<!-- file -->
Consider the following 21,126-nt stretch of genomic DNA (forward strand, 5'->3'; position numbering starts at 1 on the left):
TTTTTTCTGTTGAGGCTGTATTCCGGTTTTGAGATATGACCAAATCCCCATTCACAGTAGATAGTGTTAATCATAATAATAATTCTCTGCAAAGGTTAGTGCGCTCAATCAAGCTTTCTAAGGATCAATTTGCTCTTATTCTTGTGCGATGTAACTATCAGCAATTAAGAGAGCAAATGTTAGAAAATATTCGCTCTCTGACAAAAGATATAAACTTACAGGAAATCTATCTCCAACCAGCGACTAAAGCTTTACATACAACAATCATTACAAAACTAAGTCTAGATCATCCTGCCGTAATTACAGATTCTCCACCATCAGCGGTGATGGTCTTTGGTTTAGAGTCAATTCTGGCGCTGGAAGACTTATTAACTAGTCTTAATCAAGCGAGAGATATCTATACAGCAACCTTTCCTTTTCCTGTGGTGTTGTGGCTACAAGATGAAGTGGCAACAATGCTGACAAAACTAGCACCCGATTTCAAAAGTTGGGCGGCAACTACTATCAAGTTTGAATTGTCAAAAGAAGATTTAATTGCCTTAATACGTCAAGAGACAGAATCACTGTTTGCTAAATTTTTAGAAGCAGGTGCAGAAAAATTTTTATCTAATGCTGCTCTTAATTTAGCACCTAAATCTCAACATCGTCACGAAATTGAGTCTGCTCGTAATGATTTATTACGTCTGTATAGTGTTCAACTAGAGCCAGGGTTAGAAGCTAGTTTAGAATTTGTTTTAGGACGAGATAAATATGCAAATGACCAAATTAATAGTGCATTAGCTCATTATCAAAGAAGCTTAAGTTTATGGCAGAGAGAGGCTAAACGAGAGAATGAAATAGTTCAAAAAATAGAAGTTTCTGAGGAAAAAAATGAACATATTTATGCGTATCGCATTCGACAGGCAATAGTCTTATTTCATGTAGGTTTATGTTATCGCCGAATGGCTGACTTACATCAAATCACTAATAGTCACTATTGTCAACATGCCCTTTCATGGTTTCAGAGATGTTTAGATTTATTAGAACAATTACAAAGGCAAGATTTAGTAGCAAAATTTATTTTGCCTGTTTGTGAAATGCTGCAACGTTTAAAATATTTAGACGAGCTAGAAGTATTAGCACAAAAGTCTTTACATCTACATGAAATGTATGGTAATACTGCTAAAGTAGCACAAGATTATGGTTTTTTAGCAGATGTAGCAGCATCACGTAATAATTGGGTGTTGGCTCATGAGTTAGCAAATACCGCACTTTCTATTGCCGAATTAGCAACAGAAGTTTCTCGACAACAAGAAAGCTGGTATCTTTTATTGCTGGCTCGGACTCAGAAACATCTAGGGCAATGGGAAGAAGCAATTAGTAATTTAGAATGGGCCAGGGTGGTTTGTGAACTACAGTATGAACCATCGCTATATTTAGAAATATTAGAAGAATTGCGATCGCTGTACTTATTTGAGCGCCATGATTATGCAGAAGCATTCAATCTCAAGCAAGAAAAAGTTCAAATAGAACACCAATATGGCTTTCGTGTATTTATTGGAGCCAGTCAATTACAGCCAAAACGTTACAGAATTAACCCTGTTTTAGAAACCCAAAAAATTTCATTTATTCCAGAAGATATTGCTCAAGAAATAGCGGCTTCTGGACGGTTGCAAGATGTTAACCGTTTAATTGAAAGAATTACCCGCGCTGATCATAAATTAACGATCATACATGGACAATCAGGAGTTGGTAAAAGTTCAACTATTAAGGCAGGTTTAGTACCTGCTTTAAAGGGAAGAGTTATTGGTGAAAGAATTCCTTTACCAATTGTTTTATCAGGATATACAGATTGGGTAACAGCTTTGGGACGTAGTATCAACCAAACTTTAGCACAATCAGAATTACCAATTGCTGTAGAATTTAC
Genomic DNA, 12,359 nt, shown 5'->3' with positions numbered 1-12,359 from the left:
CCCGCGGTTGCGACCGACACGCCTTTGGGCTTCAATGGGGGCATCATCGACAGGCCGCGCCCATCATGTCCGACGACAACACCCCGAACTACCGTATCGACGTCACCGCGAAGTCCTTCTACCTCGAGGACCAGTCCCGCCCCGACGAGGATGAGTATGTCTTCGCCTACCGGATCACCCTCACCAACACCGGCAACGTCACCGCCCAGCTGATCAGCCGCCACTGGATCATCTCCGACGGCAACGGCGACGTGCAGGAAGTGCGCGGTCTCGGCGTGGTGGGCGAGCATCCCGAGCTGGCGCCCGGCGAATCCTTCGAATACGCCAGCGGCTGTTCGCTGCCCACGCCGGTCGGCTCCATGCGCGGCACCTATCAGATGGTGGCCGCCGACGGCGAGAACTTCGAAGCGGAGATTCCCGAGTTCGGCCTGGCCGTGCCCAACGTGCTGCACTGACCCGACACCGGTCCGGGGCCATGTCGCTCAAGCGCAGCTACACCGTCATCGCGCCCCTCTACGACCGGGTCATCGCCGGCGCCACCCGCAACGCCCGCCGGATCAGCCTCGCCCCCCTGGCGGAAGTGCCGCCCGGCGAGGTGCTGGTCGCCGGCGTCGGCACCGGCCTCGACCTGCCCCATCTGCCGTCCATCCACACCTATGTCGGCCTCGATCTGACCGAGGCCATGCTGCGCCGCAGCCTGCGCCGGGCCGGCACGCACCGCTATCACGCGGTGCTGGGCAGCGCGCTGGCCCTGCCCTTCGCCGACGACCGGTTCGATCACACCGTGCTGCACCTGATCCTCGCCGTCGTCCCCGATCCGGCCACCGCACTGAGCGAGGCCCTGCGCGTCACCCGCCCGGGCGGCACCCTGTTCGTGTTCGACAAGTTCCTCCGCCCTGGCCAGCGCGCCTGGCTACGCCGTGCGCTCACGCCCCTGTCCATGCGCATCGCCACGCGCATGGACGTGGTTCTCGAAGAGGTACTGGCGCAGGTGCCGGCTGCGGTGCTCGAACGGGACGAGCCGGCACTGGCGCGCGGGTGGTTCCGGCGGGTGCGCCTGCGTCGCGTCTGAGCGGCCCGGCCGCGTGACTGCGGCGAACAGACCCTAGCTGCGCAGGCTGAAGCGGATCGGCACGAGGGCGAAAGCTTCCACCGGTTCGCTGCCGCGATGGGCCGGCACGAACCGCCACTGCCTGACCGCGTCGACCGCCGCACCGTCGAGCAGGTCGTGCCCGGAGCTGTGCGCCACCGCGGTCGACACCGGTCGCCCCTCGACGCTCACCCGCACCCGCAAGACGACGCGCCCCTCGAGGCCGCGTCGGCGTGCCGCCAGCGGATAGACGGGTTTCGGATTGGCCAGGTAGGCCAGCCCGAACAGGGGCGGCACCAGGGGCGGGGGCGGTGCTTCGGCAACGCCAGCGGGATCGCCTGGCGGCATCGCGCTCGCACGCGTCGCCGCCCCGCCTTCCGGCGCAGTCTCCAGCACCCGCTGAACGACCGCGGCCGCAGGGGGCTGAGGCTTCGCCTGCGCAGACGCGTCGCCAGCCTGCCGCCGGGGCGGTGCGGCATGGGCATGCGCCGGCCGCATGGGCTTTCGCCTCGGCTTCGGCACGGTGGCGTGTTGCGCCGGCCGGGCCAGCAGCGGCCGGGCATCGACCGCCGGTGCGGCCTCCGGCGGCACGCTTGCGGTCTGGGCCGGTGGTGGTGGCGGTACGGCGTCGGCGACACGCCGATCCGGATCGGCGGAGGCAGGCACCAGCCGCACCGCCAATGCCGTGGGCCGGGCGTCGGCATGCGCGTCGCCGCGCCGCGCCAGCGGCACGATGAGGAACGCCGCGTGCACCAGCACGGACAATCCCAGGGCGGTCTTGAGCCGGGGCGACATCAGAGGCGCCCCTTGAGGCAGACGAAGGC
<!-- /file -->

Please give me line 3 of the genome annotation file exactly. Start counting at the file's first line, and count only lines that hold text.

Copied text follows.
Genomic DNA, 12,359 nt, shown 5'->3' with positions numbered 1-12,359 from the left: